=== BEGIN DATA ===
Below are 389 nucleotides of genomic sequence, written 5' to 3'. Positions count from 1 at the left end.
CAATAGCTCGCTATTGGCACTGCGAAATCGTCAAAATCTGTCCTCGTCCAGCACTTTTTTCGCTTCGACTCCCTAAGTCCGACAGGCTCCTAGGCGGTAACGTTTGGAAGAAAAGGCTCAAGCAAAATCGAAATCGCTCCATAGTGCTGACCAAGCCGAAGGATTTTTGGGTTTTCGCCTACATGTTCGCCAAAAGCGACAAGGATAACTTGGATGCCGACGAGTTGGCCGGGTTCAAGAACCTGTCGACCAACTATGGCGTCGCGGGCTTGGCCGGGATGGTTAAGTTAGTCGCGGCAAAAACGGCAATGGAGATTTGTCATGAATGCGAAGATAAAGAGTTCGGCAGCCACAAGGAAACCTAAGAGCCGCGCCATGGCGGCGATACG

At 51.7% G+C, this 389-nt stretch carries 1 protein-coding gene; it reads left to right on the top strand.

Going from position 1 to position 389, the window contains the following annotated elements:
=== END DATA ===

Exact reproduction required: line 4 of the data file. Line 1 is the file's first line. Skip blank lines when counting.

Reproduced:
Going from position 1 to position 389, the window contains the following annotated elements: